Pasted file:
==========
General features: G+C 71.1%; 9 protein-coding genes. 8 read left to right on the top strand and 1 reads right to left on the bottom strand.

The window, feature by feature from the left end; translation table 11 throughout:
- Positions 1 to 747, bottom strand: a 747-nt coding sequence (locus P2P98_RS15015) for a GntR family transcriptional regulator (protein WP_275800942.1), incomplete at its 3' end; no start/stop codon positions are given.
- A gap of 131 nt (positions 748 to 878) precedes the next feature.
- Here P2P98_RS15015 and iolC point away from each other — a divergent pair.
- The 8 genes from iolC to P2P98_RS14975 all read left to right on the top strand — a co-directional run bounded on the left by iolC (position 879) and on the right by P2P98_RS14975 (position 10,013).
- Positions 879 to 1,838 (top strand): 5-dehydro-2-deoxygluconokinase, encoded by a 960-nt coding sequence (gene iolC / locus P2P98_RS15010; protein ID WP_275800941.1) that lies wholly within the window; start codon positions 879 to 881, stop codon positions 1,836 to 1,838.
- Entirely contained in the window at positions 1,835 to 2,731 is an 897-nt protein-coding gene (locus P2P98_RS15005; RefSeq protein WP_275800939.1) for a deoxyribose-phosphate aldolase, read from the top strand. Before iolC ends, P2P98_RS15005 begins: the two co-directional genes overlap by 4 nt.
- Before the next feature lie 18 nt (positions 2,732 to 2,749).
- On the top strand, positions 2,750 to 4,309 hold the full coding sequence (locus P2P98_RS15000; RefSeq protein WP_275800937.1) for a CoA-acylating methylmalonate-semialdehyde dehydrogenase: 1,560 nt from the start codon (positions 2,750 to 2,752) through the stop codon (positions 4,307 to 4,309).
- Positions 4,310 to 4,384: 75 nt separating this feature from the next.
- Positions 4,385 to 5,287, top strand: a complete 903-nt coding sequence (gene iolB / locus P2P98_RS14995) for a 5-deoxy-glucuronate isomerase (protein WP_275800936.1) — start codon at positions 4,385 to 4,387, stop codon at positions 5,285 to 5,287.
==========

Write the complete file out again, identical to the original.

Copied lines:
General features: G+C 71.1%; 9 protein-coding genes. 8 read left to right on the top strand and 1 reads right to left on the bottom strand.

The window, feature by feature from the left end; translation table 11 throughout:
- Positions 1 to 747, bottom strand: a 747-nt coding sequence (locus P2P98_RS15015) for a GntR family transcriptional regulator (protein WP_275800942.1), incomplete at its 3' end; no start/stop codon positions are given.
- A gap of 131 nt (positions 748 to 878) precedes the next feature.
- Here P2P98_RS15015 and iolC point away from each other — a divergent pair.
- The 8 genes from iolC to P2P98_RS14975 all read left to right on the top strand — a co-directional run bounded on the left by iolC (position 879) and on the right by P2P98_RS14975 (position 10,013).
- Positions 879 to 1,838 (top strand): 5-dehydro-2-deoxygluconokinase, encoded by a 960-nt coding sequence (gene iolC / locus P2P98_RS15010; protein ID WP_275800941.1) that lies wholly within the window; start codon positions 879 to 881, stop codon positions 1,836 to 1,838.
- Entirely contained in the window at positions 1,835 to 2,731 is an 897-nt protein-coding gene (locus P2P98_RS15005; RefSeq protein WP_275800939.1) for a deoxyribose-phosphate aldolase, read from the top strand. Before iolC ends, P2P98_RS15005 begins: the two co-directional genes overlap by 4 nt.
- Before the next feature lie 18 nt (positions 2,732 to 2,749).
- On the top strand, positions 2,750 to 4,309 hold the full coding sequence (locus P2P98_RS15000; RefSeq protein WP_275800937.1) for a CoA-acylating methylmalonate-semialdehyde dehydrogenase: 1,560 nt from the start codon (positions 2,750 to 2,752) through the stop codon (positions 4,307 to 4,309).
- Positions 4,310 to 4,384: 75 nt separating this feature from the next.
- Positions 4,385 to 5,287, top strand: a complete 903-nt coding sequence (gene iolB / locus P2P98_RS14995) for a 5-deoxy-glucuronate isomerase (protein WP_275800936.1) — start codon at positions 4,385 to 4,387, stop codon at positions 5,285 to 5,287.